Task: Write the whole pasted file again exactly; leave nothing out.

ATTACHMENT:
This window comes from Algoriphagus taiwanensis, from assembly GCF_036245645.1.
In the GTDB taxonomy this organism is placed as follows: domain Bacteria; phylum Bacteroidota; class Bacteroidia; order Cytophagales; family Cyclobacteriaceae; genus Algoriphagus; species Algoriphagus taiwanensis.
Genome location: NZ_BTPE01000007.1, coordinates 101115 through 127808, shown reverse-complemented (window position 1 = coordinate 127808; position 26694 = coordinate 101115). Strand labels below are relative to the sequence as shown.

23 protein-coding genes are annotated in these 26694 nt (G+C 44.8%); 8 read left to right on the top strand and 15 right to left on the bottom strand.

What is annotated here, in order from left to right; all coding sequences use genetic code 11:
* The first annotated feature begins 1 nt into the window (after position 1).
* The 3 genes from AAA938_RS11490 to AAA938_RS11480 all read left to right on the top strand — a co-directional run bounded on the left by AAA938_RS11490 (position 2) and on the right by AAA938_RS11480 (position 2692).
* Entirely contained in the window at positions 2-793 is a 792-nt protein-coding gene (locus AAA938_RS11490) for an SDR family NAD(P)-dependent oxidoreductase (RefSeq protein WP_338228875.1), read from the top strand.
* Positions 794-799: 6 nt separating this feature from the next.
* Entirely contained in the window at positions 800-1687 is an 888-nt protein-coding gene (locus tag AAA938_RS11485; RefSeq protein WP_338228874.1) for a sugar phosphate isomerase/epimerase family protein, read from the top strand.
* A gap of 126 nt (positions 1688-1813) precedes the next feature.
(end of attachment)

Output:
This window comes from Algoriphagus taiwanensis, from assembly GCF_036245645.1.
In the GTDB taxonomy this organism is placed as follows: domain Bacteria; phylum Bacteroidota; class Bacteroidia; order Cytophagales; family Cyclobacteriaceae; genus Algoriphagus; species Algoriphagus taiwanensis.
Genome location: NZ_BTPE01000007.1, coordinates 101115 through 127808, shown reverse-complemented (window position 1 = coordinate 127808; position 26694 = coordinate 101115). Strand labels below are relative to the sequence as shown.

23 protein-coding genes are annotated in these 26694 nt (G+C 44.8%); 8 read left to right on the top strand and 15 right to left on the bottom strand.

What is annotated here, in order from left to right; all coding sequences use genetic code 11:
* The first annotated feature begins 1 nt into the window (after position 1).
* The 3 genes from AAA938_RS11490 to AAA938_RS11480 all read left to right on the top strand — a co-directional run bounded on the left by AAA938_RS11490 (position 2) and on the right by AAA938_RS11480 (position 2692).
* Entirely contained in the window at positions 2-793 is a 792-nt protein-coding gene (locus AAA938_RS11490) for an SDR family NAD(P)-dependent oxidoreductase (RefSeq protein WP_338228875.1), read from the top strand.
* Positions 794-799: 6 nt separating this feature from the next.
* Entirely contained in the window at positions 800-1687 is an 888-nt protein-coding gene (locus tag AAA938_RS11485; RefSeq protein WP_338228874.1) for a sugar phosphate isomerase/epimerase family protein, read from the top strand.
* A gap of 126 nt (positions 1688-1813) precedes the next feature.